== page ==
The contemporary ecclesiastics recorded with wonder many instances of the Visigoths' clemency: Christian churches saved from ravage; protection granted to vast multitudes both of pagans and Christians who took refuge therein; vessels of gold and silver which were found in a private dwelling, spared because they "belonged to St. Peter"; at least one case in which a beautiful Roman matron appealed, not in vain, to the better feelings of the Gothic soldier who attempted her dishonor. But even these exceptional instances show that Rome was not entirely spared those scenes of horror which usually accompany the storming of a besieged city. Nonetheless, the written sources do not tell of any damage wrought by fire, save in the case of the Gardens of Sallust, which were situated close to the gate by which the Goths had made their entrance; nor is there any reason to attribute any extensive destruction of the buildings of the city to Alaric and his followers. The Gardens of Sallust ( Latin: Horti Sallustiani) were Roman gardens developed by the Roman historian Sallust in the 1st century The Basilica Aemilia in the Roman Forum did burn down, which perhaps can be attributed to Alaric: the archaeological evidence was provided by coins dating from 410 found melted in the floor. The Basilica Aemilia was a civil Basilica in the Roman forum, in Rome, Italy. This page refers to the main forum in the center of Rome See Imperial forums or Other forums in Rome (below for other forums in Rome and The pagan emperors tombs of the Mausoleum of Augustus and Castel Sant'Angelo were rifled and the ashes scattered. The Mausoleum of Augustus was a large tomb built by the Roman Emperor Augustus in 28 BC on the Campus Martius in Rome. For the town with the same name see Castel Sant'Angelo (RI The Mausoleum of Hadrian, usually known as the Castel Sant'Angelo, is a towering
Alaric, having penetrated to the city, marched southwards into Calabria. Calabria ( Latin: Brutium) is a region in southern Italy, south of Naples, located at the "toe" of He desired to invade Africa, which on account of its grain was now the key to holding Italy firmly, but his ships were dashed to pieces by a storm in which many of his soldiers perished. He died soon afterward in Cosenza, probably of fever, at the early age of about forty (assuming again, a birth around 370), and his body was, according to legend, buried under the riverbed of the Busento. Cosenza is a city in Italy, located at the confluence of the rivers Busento and Crathis. The Busento River is a left side tributary of the Crathis (Crati in Italian River The stream was temporarily turned aside from its course while the grave was dug wherein the Gothic chief and some of his most precious spoils were interred; when the work was finished the river was turned back into its usual channel and the captives by whose hands the labor had been accomplished were put to death that none might learn their secret.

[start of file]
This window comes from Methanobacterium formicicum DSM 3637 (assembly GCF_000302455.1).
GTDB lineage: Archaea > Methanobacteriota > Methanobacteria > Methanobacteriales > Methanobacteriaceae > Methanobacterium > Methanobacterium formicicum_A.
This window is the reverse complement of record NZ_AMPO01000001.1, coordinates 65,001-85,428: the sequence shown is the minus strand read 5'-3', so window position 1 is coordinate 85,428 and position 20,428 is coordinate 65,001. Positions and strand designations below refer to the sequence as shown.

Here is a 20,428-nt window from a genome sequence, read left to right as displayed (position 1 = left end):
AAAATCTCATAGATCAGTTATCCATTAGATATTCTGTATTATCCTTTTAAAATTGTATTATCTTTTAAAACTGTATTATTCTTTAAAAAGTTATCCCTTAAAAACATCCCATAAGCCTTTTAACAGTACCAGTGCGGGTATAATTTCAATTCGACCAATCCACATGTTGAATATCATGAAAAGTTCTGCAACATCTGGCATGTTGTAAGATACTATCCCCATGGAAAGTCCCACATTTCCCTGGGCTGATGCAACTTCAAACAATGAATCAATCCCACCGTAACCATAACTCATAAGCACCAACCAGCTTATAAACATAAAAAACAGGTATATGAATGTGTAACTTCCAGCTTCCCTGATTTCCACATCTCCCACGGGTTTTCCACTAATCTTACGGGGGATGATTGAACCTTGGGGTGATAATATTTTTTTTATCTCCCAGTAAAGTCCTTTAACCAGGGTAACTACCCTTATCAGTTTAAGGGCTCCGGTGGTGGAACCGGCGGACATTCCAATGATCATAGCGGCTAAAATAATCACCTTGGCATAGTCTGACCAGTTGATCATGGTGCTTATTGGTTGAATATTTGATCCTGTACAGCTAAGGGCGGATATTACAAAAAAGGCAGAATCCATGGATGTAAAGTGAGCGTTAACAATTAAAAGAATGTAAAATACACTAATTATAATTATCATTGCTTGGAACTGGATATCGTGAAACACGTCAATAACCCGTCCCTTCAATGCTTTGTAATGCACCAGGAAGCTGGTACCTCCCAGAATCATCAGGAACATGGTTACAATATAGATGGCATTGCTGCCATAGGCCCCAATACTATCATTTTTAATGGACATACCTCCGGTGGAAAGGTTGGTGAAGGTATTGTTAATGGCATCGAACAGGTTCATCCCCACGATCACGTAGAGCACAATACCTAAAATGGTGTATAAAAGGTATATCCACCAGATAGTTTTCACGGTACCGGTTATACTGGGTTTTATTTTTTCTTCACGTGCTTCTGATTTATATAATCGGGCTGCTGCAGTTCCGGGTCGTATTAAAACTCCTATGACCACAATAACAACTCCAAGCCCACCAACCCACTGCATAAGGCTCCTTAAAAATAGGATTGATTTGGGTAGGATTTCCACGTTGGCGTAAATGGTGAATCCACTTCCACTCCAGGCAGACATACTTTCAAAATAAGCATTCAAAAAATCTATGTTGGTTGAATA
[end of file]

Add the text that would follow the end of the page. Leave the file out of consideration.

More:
Alaric was succeeded in the command of the Gothic army by his brother-in-law, Ataulf, who three years later married Honorius' sister Gallia Placidia
Our chief authorities for the career of Alaric are four: the historian Orosius and the poet Claudian, both contemporary, neither disinterested; Zosimus, a somewhat prejudiced pagan historian who lived probably about half a century after the death of Alaric; and Jordanes, a Goth who wrote the history of his nation in the year 551, basing his work on The Trojan War when he fought the Romans. Ataulf (sometimes Athavulf, Atawulf, or Athaulf — "noble wolf" — Latinized as Ataulphus or Adolphus in Spanish and Paulus Orosius (b circa 375 d 418? was a Christian Historian, theologian and disciple of St Claudian (lat Claudius Claudianus) was a court Poet to the Emperor Honorius and Stilicho. Zosimus ( ''fl'' 490s-510s was a Byzantine historian who lived in Constantinople during the reign of the Byzantine Emperor Anastasius Jordanes (also Jordanis or even Iornandes) was a 6th century Roman Bureaucrat, who turned his hand to History later in life Events By Place Byzantine Empire Beirut is destroyed by an Earthquake and Tsunami.
King Alaric I of the VisigothsBorn: 370 Died: 410
Title last held byAthanaric
|King of the Visigoths|
395 – 410